The number of people seeking exorcism for demonic possessions is rising.
In April, the Vatican ran a training course for priests brought on by the increasing demand for exorcisms.
The clergymen were told the number of possessions was bought on by a decline in the Christian faith and easier access to Satanism and black magic through the internet.
Pope Francis also said that life can be 'a constant struggle against the devil' and people should 'not think of the Devil as myth, a representation, a symbol, a figure of speech or an idea.
'This mistake would lead us to let down our guard, to grow careless and end up more vulnerable'.
In the US, the number of priests that perform exorcisms has more than quadrupled from twelve to fifty in the last ten years.
One leading psychologist and professor at Columbia University has said he believes in possession and that many other mental health professionals agree with him but are 'hesitant to speak out'.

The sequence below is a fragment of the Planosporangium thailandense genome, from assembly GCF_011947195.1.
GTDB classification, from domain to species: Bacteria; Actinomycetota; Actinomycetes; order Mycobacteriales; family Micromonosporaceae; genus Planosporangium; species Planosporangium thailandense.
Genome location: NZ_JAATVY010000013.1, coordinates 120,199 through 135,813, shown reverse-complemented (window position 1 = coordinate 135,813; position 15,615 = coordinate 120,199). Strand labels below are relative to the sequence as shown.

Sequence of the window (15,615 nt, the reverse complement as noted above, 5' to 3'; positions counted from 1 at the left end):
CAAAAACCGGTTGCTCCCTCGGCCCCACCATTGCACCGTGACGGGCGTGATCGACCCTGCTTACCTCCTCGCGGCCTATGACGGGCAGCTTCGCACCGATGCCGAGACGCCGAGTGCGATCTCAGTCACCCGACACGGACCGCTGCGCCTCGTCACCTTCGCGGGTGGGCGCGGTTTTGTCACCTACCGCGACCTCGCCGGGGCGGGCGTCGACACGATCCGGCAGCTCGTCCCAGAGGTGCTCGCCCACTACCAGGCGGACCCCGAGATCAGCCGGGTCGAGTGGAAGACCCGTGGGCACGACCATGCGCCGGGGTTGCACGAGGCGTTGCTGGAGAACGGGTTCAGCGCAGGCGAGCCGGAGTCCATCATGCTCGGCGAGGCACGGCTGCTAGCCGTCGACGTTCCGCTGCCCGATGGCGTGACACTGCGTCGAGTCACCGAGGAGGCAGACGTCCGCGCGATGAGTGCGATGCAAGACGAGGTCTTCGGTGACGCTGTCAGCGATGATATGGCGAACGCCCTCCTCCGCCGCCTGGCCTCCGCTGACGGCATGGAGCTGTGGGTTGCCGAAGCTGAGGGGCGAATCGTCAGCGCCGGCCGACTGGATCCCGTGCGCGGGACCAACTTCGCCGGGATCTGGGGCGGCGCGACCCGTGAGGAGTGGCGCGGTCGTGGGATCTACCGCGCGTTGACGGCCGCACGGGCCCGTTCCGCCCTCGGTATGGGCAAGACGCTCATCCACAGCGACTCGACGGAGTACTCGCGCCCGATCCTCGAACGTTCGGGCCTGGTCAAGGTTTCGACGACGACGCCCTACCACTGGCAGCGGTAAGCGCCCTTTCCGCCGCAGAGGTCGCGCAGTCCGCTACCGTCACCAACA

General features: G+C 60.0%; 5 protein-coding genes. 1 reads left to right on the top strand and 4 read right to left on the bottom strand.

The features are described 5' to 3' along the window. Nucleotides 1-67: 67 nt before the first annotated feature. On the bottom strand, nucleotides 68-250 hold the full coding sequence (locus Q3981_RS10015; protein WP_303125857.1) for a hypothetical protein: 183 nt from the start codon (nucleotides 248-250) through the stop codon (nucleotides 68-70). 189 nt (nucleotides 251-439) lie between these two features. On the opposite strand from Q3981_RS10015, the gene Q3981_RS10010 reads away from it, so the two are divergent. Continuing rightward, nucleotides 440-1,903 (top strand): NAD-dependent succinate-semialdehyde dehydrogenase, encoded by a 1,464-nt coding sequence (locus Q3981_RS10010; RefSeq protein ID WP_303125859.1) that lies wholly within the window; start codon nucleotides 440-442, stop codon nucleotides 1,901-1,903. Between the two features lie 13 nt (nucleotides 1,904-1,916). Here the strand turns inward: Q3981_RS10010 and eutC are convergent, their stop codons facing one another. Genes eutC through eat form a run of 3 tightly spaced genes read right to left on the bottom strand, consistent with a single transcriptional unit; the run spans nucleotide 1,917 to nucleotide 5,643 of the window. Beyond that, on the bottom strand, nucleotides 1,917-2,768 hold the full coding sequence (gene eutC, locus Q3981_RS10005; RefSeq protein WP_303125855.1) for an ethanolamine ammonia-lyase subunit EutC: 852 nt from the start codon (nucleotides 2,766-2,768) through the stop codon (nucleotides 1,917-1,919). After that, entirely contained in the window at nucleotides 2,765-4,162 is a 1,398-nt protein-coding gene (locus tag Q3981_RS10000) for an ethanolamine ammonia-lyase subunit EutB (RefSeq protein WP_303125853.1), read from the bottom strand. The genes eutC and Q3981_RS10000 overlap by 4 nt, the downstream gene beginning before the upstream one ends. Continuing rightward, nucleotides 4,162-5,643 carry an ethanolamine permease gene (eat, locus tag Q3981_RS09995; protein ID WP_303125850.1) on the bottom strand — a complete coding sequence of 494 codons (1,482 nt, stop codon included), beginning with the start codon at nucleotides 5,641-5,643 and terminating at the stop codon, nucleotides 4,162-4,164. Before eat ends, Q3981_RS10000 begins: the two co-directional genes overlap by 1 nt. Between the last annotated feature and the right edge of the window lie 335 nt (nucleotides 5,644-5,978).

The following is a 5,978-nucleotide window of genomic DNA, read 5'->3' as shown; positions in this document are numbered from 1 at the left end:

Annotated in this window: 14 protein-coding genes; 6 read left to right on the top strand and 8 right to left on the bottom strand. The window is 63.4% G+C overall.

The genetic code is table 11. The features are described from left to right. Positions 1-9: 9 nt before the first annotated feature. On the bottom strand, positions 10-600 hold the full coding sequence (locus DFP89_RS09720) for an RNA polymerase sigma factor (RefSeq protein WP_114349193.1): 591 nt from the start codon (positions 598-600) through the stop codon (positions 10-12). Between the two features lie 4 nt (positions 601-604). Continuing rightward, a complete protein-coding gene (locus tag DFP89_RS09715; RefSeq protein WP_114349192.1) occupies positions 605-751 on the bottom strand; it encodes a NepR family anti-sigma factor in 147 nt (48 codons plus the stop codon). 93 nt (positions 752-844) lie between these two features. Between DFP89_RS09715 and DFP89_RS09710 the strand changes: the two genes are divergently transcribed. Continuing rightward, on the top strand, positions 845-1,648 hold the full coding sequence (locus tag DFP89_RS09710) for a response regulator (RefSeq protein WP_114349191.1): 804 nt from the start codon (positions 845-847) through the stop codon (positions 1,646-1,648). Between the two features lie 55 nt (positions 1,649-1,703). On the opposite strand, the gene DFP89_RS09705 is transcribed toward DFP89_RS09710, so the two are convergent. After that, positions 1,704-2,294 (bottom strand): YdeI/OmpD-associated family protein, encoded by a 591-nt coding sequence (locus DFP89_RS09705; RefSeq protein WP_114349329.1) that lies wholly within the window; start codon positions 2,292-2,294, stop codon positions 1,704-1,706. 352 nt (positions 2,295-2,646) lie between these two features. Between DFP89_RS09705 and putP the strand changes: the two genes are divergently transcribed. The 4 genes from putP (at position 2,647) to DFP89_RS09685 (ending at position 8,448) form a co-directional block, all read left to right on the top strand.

Dr Richard Gallagher assesses of cases of possible possession and judges whether a person is mentally ill or possessed.
'There is very strict criteria for determining the person's problem. I am not just intuiting. I'm dealing with it from a very scientific point of view,' he told the Telegraph.
He said he has evaluated cases referred to him by a range of religious leaders including priests, rabbis, and Christian ministers.
The professor said that his believes aren't far from the American mainstream and that three-quarters of Americans believe in the Devil.
This article has been adapted from its original source.
© Associated Newspapers Ltd.